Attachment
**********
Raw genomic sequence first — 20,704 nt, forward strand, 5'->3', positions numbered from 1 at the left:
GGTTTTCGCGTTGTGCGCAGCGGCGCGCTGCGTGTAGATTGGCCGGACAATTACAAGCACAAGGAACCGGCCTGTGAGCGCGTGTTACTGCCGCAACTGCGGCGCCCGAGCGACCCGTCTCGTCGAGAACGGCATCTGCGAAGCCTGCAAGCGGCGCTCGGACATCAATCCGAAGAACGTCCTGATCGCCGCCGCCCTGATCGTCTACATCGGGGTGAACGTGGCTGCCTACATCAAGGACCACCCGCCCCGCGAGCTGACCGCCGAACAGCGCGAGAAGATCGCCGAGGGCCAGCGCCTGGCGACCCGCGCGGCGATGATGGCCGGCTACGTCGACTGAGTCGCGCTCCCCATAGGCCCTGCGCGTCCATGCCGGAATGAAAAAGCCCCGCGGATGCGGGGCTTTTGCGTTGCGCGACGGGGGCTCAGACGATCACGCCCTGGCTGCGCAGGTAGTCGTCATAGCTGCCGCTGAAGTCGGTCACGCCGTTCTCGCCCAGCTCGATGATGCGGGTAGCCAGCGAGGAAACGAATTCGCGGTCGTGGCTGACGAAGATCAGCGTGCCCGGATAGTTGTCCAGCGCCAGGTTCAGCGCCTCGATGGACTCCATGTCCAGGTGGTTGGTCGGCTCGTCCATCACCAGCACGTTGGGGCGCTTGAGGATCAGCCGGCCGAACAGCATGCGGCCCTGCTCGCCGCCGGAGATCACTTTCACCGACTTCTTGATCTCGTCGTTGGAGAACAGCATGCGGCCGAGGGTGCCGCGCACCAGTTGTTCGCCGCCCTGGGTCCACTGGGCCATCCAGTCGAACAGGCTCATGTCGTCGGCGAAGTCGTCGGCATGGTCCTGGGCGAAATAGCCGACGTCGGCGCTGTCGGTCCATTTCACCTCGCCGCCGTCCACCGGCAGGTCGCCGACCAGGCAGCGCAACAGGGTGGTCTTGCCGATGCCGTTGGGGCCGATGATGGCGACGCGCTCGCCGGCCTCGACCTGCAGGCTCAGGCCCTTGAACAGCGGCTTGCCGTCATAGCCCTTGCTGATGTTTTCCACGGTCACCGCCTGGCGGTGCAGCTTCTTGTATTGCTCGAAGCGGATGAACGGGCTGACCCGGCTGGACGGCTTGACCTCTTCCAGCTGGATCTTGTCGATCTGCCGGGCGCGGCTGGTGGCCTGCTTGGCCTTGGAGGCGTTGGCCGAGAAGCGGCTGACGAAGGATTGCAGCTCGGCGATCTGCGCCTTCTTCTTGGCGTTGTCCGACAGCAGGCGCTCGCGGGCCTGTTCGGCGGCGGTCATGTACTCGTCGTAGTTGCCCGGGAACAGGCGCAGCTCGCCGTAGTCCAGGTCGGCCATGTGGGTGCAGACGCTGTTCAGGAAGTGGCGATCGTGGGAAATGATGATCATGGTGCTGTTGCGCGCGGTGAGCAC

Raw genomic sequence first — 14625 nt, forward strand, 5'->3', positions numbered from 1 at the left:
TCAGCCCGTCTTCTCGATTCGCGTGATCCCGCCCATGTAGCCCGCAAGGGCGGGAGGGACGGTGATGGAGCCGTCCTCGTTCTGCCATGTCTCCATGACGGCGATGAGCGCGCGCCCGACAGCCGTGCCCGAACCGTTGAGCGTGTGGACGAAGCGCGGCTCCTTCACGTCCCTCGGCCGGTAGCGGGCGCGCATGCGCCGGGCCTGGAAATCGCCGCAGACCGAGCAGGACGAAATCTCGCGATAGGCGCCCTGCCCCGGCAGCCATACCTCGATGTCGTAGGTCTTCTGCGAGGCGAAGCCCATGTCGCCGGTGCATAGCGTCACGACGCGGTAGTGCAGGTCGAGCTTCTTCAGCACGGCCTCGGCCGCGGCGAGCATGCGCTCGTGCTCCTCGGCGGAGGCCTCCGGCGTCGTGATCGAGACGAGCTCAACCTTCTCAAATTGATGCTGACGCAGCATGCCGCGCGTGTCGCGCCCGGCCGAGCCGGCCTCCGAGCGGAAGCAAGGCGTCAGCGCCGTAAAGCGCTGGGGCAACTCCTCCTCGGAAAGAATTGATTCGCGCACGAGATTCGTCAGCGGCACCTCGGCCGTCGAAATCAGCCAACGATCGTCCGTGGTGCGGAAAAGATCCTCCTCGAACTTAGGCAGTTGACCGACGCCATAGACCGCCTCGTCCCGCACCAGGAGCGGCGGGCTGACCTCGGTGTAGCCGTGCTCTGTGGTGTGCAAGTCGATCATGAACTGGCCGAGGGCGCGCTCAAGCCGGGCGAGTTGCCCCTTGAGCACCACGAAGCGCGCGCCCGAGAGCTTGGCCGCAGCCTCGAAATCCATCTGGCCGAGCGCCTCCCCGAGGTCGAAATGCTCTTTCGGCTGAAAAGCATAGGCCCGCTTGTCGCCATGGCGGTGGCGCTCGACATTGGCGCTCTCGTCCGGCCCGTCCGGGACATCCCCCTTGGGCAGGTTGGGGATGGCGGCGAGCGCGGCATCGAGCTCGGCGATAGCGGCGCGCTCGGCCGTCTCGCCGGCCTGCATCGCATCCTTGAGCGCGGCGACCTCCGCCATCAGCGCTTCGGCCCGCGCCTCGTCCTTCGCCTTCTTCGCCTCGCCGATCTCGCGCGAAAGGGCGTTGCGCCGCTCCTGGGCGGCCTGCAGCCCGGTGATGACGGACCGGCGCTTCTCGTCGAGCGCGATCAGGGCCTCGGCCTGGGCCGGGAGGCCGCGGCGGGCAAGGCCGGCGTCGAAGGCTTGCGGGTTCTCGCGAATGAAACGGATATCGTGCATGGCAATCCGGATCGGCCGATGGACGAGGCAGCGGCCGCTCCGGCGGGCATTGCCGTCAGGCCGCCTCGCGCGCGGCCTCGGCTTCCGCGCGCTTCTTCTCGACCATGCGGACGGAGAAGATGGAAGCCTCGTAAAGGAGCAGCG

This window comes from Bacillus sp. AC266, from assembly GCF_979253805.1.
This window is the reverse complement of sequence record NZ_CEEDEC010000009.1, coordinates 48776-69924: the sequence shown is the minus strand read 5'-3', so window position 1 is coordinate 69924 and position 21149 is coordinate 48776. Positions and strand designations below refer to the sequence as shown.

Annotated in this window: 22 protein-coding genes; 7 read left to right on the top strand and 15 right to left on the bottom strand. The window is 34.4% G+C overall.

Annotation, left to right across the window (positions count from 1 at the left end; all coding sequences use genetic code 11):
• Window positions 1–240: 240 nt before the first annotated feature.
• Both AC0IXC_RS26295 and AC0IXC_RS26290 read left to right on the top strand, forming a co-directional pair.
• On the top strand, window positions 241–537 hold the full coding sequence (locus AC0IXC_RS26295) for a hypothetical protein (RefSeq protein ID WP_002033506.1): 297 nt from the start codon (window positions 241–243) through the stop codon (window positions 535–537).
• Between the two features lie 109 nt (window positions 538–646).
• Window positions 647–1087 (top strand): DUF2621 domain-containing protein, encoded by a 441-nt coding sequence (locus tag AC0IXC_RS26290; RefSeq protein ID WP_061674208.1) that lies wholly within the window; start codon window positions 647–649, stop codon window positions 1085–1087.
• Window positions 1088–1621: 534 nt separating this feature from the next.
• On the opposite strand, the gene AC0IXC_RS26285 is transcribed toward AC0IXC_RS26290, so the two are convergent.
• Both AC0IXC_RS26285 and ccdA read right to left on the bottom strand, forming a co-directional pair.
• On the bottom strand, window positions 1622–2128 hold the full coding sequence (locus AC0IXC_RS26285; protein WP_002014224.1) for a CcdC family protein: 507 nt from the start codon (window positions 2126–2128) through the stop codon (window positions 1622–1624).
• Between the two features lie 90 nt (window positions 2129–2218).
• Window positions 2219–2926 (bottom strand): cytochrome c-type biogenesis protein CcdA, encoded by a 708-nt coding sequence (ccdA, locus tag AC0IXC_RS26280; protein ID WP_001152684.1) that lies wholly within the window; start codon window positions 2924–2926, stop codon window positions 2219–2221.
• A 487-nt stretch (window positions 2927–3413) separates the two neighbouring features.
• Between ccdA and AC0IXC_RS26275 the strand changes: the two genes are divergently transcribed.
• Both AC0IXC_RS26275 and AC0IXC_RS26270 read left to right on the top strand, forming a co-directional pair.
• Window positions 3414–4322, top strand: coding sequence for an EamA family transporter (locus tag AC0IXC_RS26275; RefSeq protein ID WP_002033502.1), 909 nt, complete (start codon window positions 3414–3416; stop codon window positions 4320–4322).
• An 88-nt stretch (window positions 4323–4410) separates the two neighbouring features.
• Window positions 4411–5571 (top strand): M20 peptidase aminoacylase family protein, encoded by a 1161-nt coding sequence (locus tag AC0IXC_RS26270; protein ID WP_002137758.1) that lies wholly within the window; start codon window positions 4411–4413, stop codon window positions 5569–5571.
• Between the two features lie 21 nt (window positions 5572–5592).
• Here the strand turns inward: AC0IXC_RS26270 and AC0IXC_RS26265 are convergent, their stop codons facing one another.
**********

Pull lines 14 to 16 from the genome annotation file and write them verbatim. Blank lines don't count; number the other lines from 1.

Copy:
• Window positions 1088–1621: 534 nt separating this feature from the next.
• On the opposite strand, the gene AC0IXC_RS26285 is transcribed toward AC0IXC_RS26290, so the two are convergent.
• Both AC0IXC_RS26285 and ccdA read right to left on the bottom strand, forming a co-directional pair.